20 years of tele-bummin’ | VailDaily.com

20 years of tele-bummin’

Bob Berwyn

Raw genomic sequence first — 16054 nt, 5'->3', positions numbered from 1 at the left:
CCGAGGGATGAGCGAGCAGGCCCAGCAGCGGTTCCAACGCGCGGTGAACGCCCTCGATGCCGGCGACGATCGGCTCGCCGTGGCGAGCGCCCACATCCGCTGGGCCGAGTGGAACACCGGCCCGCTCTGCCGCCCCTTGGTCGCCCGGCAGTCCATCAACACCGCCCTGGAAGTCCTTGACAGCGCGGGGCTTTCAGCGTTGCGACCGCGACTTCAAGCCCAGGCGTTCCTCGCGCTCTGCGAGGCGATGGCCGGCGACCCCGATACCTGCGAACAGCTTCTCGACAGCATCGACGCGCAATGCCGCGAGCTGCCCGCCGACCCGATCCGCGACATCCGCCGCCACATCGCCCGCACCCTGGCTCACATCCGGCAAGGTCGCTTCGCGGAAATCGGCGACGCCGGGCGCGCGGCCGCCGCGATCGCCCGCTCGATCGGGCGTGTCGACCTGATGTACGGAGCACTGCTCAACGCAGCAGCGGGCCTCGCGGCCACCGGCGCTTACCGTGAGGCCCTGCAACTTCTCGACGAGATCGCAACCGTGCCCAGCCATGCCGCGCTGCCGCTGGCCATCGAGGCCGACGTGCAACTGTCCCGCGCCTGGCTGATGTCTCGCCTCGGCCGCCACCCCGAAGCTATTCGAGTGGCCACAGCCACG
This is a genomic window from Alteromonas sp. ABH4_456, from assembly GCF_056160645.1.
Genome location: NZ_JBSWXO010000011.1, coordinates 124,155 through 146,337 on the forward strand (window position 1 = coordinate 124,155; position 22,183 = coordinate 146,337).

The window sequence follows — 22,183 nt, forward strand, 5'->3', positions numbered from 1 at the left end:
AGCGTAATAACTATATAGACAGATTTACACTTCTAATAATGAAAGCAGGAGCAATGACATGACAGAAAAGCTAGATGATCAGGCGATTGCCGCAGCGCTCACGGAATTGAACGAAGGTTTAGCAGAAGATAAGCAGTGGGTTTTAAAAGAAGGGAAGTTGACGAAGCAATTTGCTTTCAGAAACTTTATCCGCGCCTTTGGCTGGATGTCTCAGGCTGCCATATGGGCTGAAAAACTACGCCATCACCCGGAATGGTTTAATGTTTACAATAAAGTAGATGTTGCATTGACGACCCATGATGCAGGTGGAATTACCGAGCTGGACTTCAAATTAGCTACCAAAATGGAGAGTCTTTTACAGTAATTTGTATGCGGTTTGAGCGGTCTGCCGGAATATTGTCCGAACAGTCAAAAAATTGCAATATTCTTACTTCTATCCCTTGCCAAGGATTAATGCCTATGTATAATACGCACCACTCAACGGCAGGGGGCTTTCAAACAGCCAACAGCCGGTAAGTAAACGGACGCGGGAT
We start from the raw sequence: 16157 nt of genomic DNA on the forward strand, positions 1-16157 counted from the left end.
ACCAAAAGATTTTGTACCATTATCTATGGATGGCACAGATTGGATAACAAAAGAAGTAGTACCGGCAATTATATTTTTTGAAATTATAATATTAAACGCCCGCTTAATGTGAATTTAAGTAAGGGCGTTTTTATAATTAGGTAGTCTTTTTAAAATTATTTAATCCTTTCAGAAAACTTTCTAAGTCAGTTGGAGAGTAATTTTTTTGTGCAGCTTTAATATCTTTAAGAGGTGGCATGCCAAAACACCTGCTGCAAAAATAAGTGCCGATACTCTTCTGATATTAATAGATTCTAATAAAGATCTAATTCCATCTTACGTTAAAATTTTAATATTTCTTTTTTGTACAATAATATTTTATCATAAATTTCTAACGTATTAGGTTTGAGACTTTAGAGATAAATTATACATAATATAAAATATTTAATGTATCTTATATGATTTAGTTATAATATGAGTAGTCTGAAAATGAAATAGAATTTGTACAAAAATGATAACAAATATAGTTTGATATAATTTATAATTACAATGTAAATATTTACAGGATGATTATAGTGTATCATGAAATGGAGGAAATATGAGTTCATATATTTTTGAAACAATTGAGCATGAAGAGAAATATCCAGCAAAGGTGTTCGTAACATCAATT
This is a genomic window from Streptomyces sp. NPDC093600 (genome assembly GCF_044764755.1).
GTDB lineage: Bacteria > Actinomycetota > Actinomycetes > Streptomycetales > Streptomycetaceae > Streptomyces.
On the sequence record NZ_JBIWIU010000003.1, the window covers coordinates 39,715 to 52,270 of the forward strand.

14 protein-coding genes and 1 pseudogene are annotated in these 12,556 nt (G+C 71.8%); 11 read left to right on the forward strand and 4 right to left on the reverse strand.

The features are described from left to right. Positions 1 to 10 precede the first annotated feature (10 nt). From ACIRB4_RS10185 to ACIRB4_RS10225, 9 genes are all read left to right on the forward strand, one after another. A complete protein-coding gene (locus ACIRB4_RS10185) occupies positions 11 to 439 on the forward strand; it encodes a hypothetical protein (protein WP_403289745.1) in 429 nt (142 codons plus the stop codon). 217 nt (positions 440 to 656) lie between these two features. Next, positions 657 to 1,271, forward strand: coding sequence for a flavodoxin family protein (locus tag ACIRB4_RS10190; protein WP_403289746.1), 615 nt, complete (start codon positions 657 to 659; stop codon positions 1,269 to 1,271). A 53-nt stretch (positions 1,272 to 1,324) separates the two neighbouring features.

It was 1983 in the middle of a good winter. I don’t remember the exact day or month, but I know it was textbook Taos, a sky blue enough to make you cry and about 15 inches of desert-dried snow, lighter than pixie dust, sparkling in the New Mexico sun.Standing in a glade atop West Basin Ridge, I watched a burly, long-haired freak in a red flannel shirt and baggy gray wool pants launch off the cornice. He disappeared in a shimmering cloud of crystals then re-emerged a few feet away. Snow plastered his whiskers but couldn’t hide the ear-to-ear grin as he porpoised down the throat of the gully and disappeared in the trees.A typical powder scene? Not quite! I rubbed my eyes in disbelief. &quotThat guy was on cross-country skis,&quot I thought. &quotThat can’t be. Not only that, but his heels weren’t locked down.&quotI’d heard of telemark skiing. In fact, there was a pair of metal-edged, double-cambered, 215-centimeter Rossis leaning against my bedroom wall, one of the first-generation attempts at a Nordic-Alpine hybrid.To me, telemarking was something out of the history books. But this was different. This guy was ripping some of the toughest terrain on the mountain, confidently motoring through tight gaps in the trees, cresting powder bumps with little floater turns, dropping low to steer through the troughs, all the while staying totally centered and keeping his upper body pointed down the fall line, like the headlight on a north-bound train.I watched as he traced smooth arcs down a nasty pitch with a double fall-line, veering effortlessly through buried stumps and boulders, then switching to a parallel stance and turning on the afterburners on the smooth groomer back to the chair.It’s still fascinating 20 years later. Watching a good tele skier is a study in paradox, like witnessing a head-on collision between the past and future with the evolutionary outcome uncertain. It’s a quirky blend of ritualized tradition and exuberant anarchy, like Laurel and Hardy doing Samurai. It’s an archaic form that fulfills a timeless function; an indescribably elegant dance with a trace of almost desperate awkwardness at its core.All this isn’t just part of some random reminiscence. I’ve been asked to write a story on telemark skiing for a new Telemark magazine, to be published this winter by the same folks who bring you Couloir magazine. The editor of the new mag is Matt Samelson, a former sportswriter for a Frisco-based newspaper.So as I began some research for the story a few weeks ago, I wandered into some Internet ski chat rooms with a free-heel focus, where I was surprised to find some heated discussions on the nature of the new mag, along with a debate about the nature of the turn itself.In essence, the debate was over whether you need to go to the backcountry to be a &quottrue&quot telemark skier, or whether the new breed of lift-riding free-heelers will eventually give the discipline a new measure of credibility.I lurked for a while but chose not to join in. I suppose that’s worth a debate in the heat of summer when there’s no snow to be found, and maybe even a way (look out, here comes a shameless plug) to generate some buzz for the mag. But I thought to myself, &quotGeez, fellas, remember, it’s only a ski technique, not a cure for cancer.&quotRegardless of the tools you use to get down the mountain, it’s all about relating to the world in certain way, not about putting down the guy who does it a little bit different. I wonder how it would go this winter if we could all just remember that.

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